Editorial: 46 years after the reversion of Okinawa to Japan, a fundamental change to Okinawan Promotion must be made

May 15, 2018 Ryukyu Shimpo


On May 15, 1972, Okinawa was returned to Japanese control. In November of 1971, at the 67th extraordinary Diet, also known as the Okinawan Diet, Chief Executive of the Government of the Ryukyus Chobyo Yara submitted a proposal outlining steps to return Okinawa to Japan. In the introduction section of the proposal, it wished for, “A return as an island of peace, free of military bases.”


Even after the return to Japan, the most significant burden was, and continues to be without any signs of improvement, the existence of U.S. military bases. At the time of the reversion, 75% of all U.S. military facilities in Japan were located in Okinawa.

This has only been reduced to 70%, and there are no signs of any future reductions.

From incidents such as the rape and murder of a woman by a base worker in 2016, the crash landing of an MV-22 Osprey in Abu, Nago City the same year, or the window that fell from a U.S. military helicopter onto the grounds of Futenma Dai-ni Elementary School in 2017, accidents and incidents occur frequently and threaten the lives of Okinawan residents.


While the government has promised to reduce the burden of U.S. bases on Okinawa, the Abe administration is continuing to force through the relocation of MCAS Futenma to newly constructed facilities in Henoko, Nago City. The governor of Okinawa strongly opposes this, and in the Okinawan general election, where the new base construction became a major point of contention, candidates who opposed the construction were by-and-large elected.

The “establishment of self-governance,” championed by Yara’s proposal is being impeded by the central Japanese government forcing this construction on Okinawa.


The proposal also spoke of, “organic Okinawan economic development.

” While well behind stimulus packages for mainland Japan, about 10 trillion yen has been invested in “stimulus and development costs,” as part of Okinawan stimulus policy.

This has certainly progressed infrastructure such as roads and ports.


However, income in Okinawa is only about 70% of the national average, and the poverty stemming from the nation’s worst unemployment rate has yet to be addressed.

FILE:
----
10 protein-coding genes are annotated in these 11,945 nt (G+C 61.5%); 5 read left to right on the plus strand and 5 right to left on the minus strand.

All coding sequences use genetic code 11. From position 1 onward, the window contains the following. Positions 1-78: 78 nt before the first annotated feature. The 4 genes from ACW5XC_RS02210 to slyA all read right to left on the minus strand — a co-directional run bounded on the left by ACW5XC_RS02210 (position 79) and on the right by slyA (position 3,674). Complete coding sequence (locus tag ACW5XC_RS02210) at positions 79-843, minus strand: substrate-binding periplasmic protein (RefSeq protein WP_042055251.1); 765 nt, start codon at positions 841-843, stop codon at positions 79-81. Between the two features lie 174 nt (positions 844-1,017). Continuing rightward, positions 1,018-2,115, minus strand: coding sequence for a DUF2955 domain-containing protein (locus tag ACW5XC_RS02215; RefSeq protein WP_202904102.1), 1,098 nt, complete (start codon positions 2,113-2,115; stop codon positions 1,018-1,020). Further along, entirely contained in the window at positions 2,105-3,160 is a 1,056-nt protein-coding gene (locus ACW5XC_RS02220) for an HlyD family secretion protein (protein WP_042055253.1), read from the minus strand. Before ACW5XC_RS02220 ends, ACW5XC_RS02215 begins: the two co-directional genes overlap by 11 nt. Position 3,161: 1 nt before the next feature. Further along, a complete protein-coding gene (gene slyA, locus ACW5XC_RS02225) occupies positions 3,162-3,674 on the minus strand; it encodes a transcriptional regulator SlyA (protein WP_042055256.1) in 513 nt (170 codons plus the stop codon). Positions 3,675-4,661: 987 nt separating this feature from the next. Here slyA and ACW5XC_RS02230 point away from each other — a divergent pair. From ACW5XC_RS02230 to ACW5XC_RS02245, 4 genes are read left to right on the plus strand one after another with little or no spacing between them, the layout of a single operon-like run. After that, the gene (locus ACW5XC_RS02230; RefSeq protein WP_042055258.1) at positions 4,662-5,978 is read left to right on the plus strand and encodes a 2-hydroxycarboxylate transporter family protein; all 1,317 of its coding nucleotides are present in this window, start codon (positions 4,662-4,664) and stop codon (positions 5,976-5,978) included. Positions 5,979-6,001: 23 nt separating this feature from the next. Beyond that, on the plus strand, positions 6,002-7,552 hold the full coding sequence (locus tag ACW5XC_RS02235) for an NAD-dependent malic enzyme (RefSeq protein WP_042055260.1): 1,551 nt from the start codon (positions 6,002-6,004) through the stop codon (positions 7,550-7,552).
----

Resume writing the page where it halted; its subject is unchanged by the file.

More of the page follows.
The child poverty rate is over two times the national average.

Childcare services are meager, waiting lists are long, and childcare expenses are high.

The declining birthrate on an island so distant from the rest of Japan has also become dire.

Previous Okinawa Promotion Plans leaned heavily towards infrastructure, and efforts to enact education and welfare policies have been neglected.

There needs to be a fundamental change to the Okinawan Promotion Plan.


The Okinawan economic stimulus payment, which began in 2012, has lost its original intention wherein Okinawa could use the money for the budget at their own discretion, and is now being decided by the Japanese government in return for agreement on the base policy, turning it into something that suits the needs of the central government, not Okinawa.

This only further serves to amplify the distorted nature of Okinawan economic promotion.


The Okinawan Promotion Plan based on the Act on Special Measures for the Promotion and Development of Okinawa passed at the same time as the reversion, is already halfway through its fifth iteration.

With the end of the fifth iteration approaching, the time has come where we must discuss the next Okinawan Promotion Plan, and seriously consider how we can achieve, “organic Okinawan economic development.”


The new image for Okinawa envisioned in the reversion proposal depicted Okinawan’s deciding their future for themselves, and not having it decided for them by Japan.

Let us state the hope of the people of Okinawa, born of their experience languishing in oppression, both from the brutal Battle of Okinawa as well as the following American occupation.

Independence and autonomy.

Accomplishing this is the responsibility of our generation for the generation that follows.


The conference on Okinawan autonomy announced their framework of “Okinawan Empowerment,” and is advocating for a fundamental change centered on Okinawan promotion and autonomy.

We should make it a day to think about the future of Okinawa.


(English translation by T&CT and Sam Grieb)


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